Ethnic Intermarriage in Canada

Ethnic Intermarriage in Canada

Ethnic Intermarriage in Canada

Ethnic Intermarriage in Canadas

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Référence bibliographique [12212]

Kalbach, Madeline A. 2002. «Ethnic Intermarriage in Canada ». Études ethniques au Canada / Canadian Ethnic Studies, vol. 34, no 2, p. 25-39.

Fiche synthèse

1. Objectifs


Intentions :
«This paper analyses current levels of ethnic intermarriage in Canada during the 1990s in relation to the historical trends reported in early analyses.» (p. 25)

Questions/Hypothèses :
«It is expected that both size [of cultural group] and nativity will be factors in the patterns of ethnic exogamy discerned in this paper.» (p. 27)

2. Méthode


Échantillon/Matériau :
«The data for this analysis of intermarriage trends come from the 1871 and the 1951 to 1991 federal censuses of Canada and for 1921, 1931, and 1941 data from Hurd’s monographs». (p. 28)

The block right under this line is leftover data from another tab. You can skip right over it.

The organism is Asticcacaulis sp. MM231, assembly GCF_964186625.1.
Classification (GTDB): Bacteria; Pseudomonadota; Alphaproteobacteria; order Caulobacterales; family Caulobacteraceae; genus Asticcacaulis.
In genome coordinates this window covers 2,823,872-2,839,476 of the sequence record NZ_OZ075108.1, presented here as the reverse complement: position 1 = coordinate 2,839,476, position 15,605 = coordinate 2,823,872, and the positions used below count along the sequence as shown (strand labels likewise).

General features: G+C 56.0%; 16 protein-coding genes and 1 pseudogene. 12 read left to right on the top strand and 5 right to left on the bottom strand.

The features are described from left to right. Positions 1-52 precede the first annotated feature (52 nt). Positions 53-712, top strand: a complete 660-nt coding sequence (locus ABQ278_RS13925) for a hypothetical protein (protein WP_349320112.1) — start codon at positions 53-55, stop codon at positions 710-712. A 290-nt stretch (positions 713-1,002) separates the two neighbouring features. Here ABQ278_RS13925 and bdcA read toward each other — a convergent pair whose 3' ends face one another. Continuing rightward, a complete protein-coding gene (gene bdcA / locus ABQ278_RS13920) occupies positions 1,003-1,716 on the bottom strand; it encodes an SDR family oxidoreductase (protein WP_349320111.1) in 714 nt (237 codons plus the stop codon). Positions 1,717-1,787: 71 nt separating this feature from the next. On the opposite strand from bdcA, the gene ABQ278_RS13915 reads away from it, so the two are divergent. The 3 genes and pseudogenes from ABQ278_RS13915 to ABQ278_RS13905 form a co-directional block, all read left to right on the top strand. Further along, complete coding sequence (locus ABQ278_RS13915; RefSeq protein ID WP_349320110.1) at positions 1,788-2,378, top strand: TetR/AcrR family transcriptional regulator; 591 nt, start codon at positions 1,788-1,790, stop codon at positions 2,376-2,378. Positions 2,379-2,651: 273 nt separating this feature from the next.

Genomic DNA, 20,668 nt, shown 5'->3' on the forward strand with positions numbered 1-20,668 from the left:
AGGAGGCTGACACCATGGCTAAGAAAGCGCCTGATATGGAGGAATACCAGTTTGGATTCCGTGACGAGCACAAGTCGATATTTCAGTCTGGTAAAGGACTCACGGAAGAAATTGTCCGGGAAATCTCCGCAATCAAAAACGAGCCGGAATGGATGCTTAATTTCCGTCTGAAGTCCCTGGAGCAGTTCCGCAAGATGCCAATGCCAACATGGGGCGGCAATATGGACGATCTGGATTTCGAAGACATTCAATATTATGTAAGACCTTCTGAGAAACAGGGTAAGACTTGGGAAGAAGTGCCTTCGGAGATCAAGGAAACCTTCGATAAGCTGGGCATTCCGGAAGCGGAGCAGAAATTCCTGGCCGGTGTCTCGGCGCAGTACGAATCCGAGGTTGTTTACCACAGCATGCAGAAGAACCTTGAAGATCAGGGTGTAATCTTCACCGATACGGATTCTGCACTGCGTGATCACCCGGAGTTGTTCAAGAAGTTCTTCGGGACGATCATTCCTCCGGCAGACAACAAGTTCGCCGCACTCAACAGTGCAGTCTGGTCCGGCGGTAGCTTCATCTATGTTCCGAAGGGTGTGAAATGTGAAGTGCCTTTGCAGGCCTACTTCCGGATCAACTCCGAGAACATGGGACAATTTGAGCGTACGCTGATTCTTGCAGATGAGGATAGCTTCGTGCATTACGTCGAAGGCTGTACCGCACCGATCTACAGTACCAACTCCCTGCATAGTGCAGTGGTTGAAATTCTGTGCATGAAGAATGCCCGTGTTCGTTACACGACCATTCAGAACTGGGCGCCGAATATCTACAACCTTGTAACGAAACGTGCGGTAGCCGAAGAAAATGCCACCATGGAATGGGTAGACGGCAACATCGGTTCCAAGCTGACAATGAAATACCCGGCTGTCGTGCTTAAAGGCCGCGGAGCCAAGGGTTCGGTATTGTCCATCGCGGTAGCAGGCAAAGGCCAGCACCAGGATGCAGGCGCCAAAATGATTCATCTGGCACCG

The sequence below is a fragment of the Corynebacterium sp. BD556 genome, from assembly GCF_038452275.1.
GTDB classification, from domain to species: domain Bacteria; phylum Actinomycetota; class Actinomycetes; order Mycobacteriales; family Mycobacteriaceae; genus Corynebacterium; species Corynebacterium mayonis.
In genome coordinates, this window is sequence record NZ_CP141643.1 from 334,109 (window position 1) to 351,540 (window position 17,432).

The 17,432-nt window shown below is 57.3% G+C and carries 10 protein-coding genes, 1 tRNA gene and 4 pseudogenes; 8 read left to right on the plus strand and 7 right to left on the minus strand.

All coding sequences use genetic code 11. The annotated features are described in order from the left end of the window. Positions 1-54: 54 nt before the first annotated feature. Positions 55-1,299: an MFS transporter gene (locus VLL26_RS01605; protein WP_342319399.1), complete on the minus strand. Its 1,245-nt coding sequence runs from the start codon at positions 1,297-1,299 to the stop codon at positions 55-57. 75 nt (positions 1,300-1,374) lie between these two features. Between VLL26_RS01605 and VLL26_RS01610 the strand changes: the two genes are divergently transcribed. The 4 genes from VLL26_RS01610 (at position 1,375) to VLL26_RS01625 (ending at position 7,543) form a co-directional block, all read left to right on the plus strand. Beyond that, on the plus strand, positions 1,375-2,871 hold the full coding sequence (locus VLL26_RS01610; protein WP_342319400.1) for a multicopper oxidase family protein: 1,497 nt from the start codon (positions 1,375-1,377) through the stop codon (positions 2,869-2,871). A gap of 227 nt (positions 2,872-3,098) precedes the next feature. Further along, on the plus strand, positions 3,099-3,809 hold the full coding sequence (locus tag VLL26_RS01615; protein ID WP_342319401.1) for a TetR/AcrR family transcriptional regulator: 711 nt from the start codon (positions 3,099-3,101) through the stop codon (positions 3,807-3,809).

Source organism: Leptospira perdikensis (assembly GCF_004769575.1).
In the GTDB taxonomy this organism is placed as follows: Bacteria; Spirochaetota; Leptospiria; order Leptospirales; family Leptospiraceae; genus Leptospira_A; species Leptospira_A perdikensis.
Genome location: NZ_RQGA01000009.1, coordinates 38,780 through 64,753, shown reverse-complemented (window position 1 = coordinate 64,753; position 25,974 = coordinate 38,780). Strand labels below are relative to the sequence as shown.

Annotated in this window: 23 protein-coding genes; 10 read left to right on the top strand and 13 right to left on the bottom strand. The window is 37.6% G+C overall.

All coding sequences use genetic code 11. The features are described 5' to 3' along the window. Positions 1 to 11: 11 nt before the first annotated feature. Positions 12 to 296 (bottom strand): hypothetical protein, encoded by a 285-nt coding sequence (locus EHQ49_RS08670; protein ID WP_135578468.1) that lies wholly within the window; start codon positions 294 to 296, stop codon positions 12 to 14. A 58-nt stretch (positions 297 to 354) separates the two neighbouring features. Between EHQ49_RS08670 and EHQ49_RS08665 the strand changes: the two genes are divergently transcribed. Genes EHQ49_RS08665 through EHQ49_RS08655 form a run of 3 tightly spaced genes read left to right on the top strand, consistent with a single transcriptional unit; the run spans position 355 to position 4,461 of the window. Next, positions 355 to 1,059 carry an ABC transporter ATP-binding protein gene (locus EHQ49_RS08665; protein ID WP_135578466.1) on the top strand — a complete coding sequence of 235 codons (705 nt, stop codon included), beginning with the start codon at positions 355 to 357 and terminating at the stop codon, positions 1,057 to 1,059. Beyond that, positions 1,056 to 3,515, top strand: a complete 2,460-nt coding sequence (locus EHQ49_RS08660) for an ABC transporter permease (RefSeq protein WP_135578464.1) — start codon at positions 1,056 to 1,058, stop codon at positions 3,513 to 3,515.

Type de traitement des données :
Analyse statistique

3. Résumé


«It appears that ethnic intermarriage in Canada has been increasing since 1871, both overall and for specific ethnic origin groups. In terms of ethnic mixing and marital assimilation in Canada, husbands and wives of northern, western, and eastern Europeans tend to exhibit the highest proportions of ethnic intermarriage, followed by more recent European immigrant groups such as Greeks and Italians. More recent non-European ethnic groups such as the Chinese, East Indian, West Arabs and Asians, and Blacks and Caribbeans exhibit the lowest proportions of ethnic exogamy. However, husbands and wives of all ethnic groups usually select marriage mates from the charter groups. The Prairie CMAs [Refers to a large urban area (urban core) plus adjacent urban and and rural fringes that have a high degree of social ans economic integration with the urban core] had higher proportions of ethnic exogamy than the major immigrant-receiving CMAs of Toronto, Montreal, and Vancouver. The former are more ethnically diverse, having large proportions of Northern, Western, and Eastern Europeans […] They are now overwhelmingly native-born and therefore tend to exhibit high proportions of ethnic exogamy. The greatest numbers of Canada’s more recent immigrants reside in Toronto, Montreal, and Vancouver.» (p. 36)